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Experience of uncontrollable challenging events in life: works comprising a qualitative research on European banking professionals’ lived experiences of Brexit and a client study of narrative therapy work with a HIV positive person

Huang, Y.-C. (2021). Experience of uncontrollable challenging events in life: works comprising a qualitative research on European banking professionals’ lived experiences of Brexit and a client study of narrative therapy work with a HIV positive person. (Unpublished Doctoral thesis, City, University of London)

Abstract

The EU Referendum took place on 23 June 2016; the UK voted to leave the EU. Many academics and economists predicted that Brexit would have serious implications for the UK’s banking and financial services sector, with increasing speculation and media reports about banks relocating their operations and staff to other European cities. This qualitative study aimed to capture the Brexit lived experiences and sense-making process of eight London-based European banking professionals, who did not vote to decide their future in the UK, yet had to live with the Brexit consequences. Semi-structured interviews were conducted, and the transcribed data were analysed using the Interpretative Phenomenological Analysis (IPA) methodological approach. Three dominant themes emerged from the data: ‘Making Sense of Brexit’, ‘Transformation of Identity’ and ‘Disconnection’. The findings revealed how these participants made sense of incomprehensibility, uncertainty, and possible changes in their life and in the workplace, with some positive aspects. This study represented one of the first to explore European banking professionals’ lived experiences of Brexit; its findings were considered for their practical value in Counselling Psychology, such as informing perspectives on Brexit mental health by helping to conceptualise these participants’ lived experiences in the face of an unprecedented event. The study’s findings were also discussed with respect to the consulted literature, their limitations, and their implications for future research.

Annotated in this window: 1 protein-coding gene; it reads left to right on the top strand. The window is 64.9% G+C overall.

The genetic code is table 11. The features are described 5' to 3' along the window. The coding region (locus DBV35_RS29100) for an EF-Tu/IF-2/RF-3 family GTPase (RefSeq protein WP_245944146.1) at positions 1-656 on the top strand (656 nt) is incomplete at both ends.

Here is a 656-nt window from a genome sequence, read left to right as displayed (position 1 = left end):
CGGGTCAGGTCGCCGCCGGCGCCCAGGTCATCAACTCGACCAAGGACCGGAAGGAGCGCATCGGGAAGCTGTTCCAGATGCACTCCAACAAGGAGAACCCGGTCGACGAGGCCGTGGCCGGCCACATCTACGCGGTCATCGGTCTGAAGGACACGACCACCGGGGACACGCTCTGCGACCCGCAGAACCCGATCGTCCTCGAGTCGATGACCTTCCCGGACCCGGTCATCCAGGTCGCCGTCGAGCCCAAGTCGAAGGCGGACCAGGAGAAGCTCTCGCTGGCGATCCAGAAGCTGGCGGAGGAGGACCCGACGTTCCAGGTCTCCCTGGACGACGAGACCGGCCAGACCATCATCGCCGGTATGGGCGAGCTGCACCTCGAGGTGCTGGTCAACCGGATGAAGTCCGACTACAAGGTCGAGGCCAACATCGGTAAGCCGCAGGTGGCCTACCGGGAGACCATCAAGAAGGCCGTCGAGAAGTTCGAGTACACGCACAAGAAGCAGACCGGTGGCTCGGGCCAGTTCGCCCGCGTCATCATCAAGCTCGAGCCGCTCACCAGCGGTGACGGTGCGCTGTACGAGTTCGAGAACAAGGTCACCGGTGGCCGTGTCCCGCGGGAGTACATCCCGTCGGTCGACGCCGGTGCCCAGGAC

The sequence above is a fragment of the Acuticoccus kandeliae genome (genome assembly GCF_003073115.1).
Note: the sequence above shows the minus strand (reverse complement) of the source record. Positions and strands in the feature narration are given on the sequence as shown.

Publication Type: Thesis (Doctoral)
Subjects: B Philosophy. Psychology. Religion > BF Psychology
Departments: Doctoral Theses > School of Arts and Social Sciences Doctoral Theses
School of Arts & Social Sciences > Psychology
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